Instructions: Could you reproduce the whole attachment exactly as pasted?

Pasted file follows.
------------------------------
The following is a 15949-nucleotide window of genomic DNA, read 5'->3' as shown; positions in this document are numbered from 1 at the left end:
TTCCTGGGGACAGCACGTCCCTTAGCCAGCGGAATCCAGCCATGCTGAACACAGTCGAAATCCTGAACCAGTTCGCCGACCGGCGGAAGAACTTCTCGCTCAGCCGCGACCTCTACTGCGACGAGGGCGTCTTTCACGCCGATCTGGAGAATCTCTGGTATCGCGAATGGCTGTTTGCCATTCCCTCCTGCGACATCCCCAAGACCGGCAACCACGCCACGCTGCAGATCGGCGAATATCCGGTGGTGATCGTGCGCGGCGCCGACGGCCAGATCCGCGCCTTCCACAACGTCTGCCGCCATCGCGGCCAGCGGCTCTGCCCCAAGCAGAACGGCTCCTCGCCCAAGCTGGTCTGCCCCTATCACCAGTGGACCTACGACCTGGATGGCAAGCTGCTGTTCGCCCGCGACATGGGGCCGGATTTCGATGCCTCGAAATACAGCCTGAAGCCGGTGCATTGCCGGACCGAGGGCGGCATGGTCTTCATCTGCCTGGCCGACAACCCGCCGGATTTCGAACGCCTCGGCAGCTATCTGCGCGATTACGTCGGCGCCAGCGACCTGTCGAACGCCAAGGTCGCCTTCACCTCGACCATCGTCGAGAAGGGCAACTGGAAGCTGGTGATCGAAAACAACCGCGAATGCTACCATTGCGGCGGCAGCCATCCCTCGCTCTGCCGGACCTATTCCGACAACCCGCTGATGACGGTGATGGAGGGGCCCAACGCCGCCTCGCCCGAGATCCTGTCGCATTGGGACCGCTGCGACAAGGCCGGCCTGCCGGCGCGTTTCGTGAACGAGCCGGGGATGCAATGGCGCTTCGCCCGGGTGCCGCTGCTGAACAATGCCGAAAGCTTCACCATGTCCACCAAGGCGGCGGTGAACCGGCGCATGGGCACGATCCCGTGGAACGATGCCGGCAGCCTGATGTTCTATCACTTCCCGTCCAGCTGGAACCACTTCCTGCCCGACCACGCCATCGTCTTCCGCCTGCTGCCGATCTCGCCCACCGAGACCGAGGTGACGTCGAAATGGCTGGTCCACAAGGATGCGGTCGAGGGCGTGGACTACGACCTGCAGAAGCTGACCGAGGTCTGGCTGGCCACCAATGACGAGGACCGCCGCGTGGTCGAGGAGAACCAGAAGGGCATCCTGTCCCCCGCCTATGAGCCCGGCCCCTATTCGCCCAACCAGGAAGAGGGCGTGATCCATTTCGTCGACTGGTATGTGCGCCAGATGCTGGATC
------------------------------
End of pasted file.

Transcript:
The following is a 15949-nucleotide window of genomic DNA, read 5'->3' as shown; positions in this document are numbered from 1 at the left end:
TTCCTGGGGACAGCACGTCCCTTAGCCAGCGGAATCCAGCCATGCTGAACACAGTCGAAATCCTGAACCAGTTCGCCGACCGGCGGAAGAACTTCTCGCTCAGCCGCGACCTCTACTGCGACGAGGGCGTCTTTCACGCCGATCTGGAGAATCTCTGGTATCGCGAATGGCTGTTTGCCATTCCCTCCTGCGACATCCCCAAGACCGGCAACCACGCCACGCTGCAGATCGGCGAATATCCGGTGGTGATCGTGCGCGGCGCCGACGGCCAGATCCGCGCCTTCCACAACGTCTGCCGCCATCGCGGCCAGCGGCTCTGCCCCAAGCAGAACGGCTCCTCGCCCAAGCTGGTCTGCCCCTATCACCAGTGGACCTACGACCTGGATGGCAAGCTGCTGTTCGCCCGCGACATGGGGCCGGATTTCGATGCCTCGAAATACAGCCTGAAGCCGGTGCATTGCCGGACCGAGGGCGGCATGGTCTTCATCTGCCTGGCCGACAACCCGCCGGATTTCGAACGCCTCGGCAGCTATCTGCGCGATTACGTCGGCGCCAGCGACCTGTCGAACGCCAAGGTCGCCTTCACCTCGACCATCGTCGAGAAGGGCAACTGGAAGCTGGTGATCGAAAACAACCGCGAATGCTACCATTGCGGCGGCAGCCATCCCTCGCTCTGCCGGACCTATTCCGACAACCCGCTGATGACGGTGATGGAGGGGCCCAACGCCGCCTCGCCCGAGATCCTGTCGCATTGGGACCGCTGCGACAAGGCCGGCCTGCCGGCGCGTTTCGTGAACGAGCCGGGGATGCAATGGCGCTTCGCCCGGGTGCCGCTGCTGAACAATGCCGAAAGCTTCACCATGTCCACCAAGGCGGCGGTGAACCGGCGCATGGGCACGATCCCGTGGAACGATGCCGGCAGCCTGATGTTCTATCACTTCCCGTCCAGCTGGAACCACTTCCTGCCCGACCACGCCATCGTCTTCCGCCTGCTGCCGATCTCGCCCACCGAGACCGAGGTGACGTCGAAATGGCTGGTCCACAAGGATGCGGTCGAGGGCGTGGACTACGACCTGCAGAAGCTGACCGAGGTCTGGCTGGCCACCAATGACGAGGACCGCCGCGTGGTCGAGGAGAACCAGAAGGGCATCCTGTCCCCCGCCTATGAGCCCGGCCCCTATTCGCCCAACCAGGAAGAGGGCGTGATCCATTTCGTCGACTGGTATGTGCGCCAGATGCTGGATC